In horseracing they call it going dark but of course, dark speaks to so much more than not playing when discussing the layoff facing the Maple Leafs.
The kick-off to the Leafs off-season, if there can be such a thing, comes Monday when players clean out their lockers and take one final sift through the rubble of the campaign.
The gap between the clear-out and the June 22 entry draft is 69 sleeps. This is when most of the healing happens. A week after the playoff puck-drop only eight of the league’s 30 teams are active. By then the misery can be nicely spread about especially if something untoward should happen to the Ottawa Senators and Vancouver Canucks.
When compared to the mourning periods in other religions, 69 days isn’t bad. In some traditional European cultures widows wear black for the rest of their life which for everyone except artsy Toronto thirty-somethings would be an imposition.
When Jaber Al-Ahmad Al-Jaber Al Sabah, the well-known Emir of Kuwait died a couple of years back, the official mourning period was 40 days. In Tonga, say my friends at Wikipedia, these things can linger for a year. This seems a little harsh unless you live in the small southwestern Ontario towns of Brantford , Strathroy or Glencoe and naturally have absolutely nothing else to do.
Since there was nothing the least bit sudden in the Leafs’ freefall out of the playoff picture most of us have come to view the season’s end as a release. Heaven knows there is little shock to process unless you have just awakened from a coma that began February 6. If you have, well let me explain.
Imagine every nightmare that could envelope a hockey team: listlessness, bad goaltending, ugly chants for the coach’s ouster, key injuries, vaporized morale. Now multiply it by 10.
Not even close, coma boy.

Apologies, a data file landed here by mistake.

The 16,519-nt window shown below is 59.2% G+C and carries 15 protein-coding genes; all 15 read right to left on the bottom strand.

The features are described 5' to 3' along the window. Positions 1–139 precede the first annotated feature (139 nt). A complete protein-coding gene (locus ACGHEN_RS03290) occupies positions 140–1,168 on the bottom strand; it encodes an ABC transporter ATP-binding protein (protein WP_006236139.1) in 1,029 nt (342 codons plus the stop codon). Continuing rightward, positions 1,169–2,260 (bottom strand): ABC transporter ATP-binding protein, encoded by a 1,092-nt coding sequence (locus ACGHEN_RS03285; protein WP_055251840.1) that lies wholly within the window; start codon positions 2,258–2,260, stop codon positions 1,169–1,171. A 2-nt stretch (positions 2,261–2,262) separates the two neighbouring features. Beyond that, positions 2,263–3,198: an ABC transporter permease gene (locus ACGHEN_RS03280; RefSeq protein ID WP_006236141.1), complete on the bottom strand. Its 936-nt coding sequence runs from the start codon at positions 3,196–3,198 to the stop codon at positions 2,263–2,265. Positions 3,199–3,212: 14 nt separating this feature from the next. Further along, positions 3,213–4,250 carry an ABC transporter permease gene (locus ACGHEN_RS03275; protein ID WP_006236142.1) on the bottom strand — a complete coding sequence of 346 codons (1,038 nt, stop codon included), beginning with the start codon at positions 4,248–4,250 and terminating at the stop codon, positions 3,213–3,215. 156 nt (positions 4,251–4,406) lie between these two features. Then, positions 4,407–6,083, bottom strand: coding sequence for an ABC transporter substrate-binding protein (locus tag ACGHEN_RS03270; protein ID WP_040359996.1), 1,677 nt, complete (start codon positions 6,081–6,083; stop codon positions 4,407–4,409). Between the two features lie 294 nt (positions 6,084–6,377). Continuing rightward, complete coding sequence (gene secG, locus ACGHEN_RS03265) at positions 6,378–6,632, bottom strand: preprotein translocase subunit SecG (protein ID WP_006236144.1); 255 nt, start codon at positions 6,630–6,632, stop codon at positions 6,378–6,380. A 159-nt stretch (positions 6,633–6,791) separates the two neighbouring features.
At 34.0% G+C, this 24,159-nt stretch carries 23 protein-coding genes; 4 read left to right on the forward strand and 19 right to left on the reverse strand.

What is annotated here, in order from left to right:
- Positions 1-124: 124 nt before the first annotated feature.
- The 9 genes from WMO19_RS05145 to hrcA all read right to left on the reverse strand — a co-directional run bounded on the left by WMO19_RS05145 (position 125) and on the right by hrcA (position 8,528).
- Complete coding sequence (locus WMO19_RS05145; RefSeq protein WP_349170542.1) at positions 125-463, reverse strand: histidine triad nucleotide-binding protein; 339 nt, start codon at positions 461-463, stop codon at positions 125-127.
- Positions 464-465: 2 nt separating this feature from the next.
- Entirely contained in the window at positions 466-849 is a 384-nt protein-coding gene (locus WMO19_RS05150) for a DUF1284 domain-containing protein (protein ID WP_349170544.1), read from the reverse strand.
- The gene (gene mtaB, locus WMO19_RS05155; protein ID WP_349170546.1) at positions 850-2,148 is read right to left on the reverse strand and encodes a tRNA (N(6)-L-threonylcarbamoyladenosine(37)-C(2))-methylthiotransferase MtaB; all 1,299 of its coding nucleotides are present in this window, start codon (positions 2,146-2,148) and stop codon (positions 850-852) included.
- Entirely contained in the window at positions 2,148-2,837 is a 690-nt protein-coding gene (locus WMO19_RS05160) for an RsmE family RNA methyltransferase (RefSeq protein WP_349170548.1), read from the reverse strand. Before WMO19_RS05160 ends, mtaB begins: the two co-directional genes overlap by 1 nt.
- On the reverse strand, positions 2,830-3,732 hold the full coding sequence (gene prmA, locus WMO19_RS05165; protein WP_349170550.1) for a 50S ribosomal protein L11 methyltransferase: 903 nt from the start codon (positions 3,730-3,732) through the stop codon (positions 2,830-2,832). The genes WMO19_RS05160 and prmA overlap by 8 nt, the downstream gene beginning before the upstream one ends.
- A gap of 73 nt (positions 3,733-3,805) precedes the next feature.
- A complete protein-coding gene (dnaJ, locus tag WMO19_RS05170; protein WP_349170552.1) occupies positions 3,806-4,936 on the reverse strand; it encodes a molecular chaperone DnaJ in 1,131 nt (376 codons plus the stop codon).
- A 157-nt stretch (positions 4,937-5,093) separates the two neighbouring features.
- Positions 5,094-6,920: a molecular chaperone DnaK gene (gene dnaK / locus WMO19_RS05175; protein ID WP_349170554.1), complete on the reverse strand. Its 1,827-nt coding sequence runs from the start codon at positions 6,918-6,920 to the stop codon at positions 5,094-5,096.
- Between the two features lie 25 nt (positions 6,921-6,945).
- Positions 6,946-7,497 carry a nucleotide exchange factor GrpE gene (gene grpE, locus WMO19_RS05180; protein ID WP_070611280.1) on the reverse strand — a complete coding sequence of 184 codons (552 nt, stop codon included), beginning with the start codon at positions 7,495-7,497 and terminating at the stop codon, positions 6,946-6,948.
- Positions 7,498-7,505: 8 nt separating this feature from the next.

You should know the World Hockey Championship is in Finland and Sweden and therefore completely without relevance. If there is one thing Leaf fans know it’s this: playing in the World Championship has absolutely no impact on the future of a hockey player. In fact, you can argue the continued appearance of the same players in the tournament is God’s way of compensating good players for bad teams by giving their wives and girl friends a chance to accompany their men to uber-romantic Helsinki. Jinkies.
I have devised a guide for mourning during these difficult days. Print this blog. Put it up on your fridge. If there is no room go ahead and throw out your kid’s report card. Don’t sweat it: Cs and Ds get degrees.
Week one: The draft lottery is Tuesday. Karma is real. Give a kidney to someone.
Week two: Now that you have observed a respectable period of mourning, gently lay your Mikhail Grabovski sweater in the bottom drawer of your dresser.
Include any mementos:
-Your lucky Nik Antropov bobblehead (fat lot of good that did),
- Your Leafs keychain (take the bike instead of the car),
-Your Mats Sundin retirement program,
-That favorite, weathered copy of Captains, the definitive book on Leafs’ leaders.
Keep the Leafs golf club covers. You’ll be needing those babies.
For the many among you who still practice Nordic and Viking rituals, pile these items on a raft, douse them with gas, push them down your nearest lake or fjord and attempt to hit the funeral raft with flaming arrows. You can replicate this anywhere but be warned if you try this in Hamilton the whole damn Bay will catch fire.
Week two: Ignore the Stanley Cup playoffs. Any team that can’t get past the first round doesn’t deserve your attention. Kidding. Go ahead, pull for Ottawa or Vancouver. Newsflash…it doesn’t help.
Week three: If you haven’t suffered quite enough, tune in to the season-finale of Glee. With any luck the show’s producers, mindful that many of the supposed high-school aged students are entering their mid 30s, will write a cliffhanger in which their bus topples over the one cliff in Indiana thereby adding even more angst to regionals.
Week four and five: The Jays are at home against Seattle and Texas. Check the pitching rotation. Go to games where Henderson Alvarez is pitching. When he gets lit up, chant: “Go… Leafs…Go.” See how they like it.
Week six: Not too early to start boning up on the NHL draft. Fulminate at will. Memorize The Hockey News Draft Preview. Friend Bob McKenzie on Facebook.
Week seven: Draft combine is only a week away. Look forward to reading about future millionaires vomiting during fitness tests. Ah, spring.
Week eight: 2012 NHL Awards. You know, the Masterton Trophy is a bigger honor than you may think. Fantasize about trades at upcoming draft. Consider whether you should add Jerry D’Amigo to your offer of Sondre Olden and Mark Owuya for Rick Nash. Sometimes you have to sweeten the pot to seal the deal.
Week nine: Give up on the idea of getting Rick Nash at the deadline. Begin researching Travis Moen. Take heart, only nine more weeks to training camp.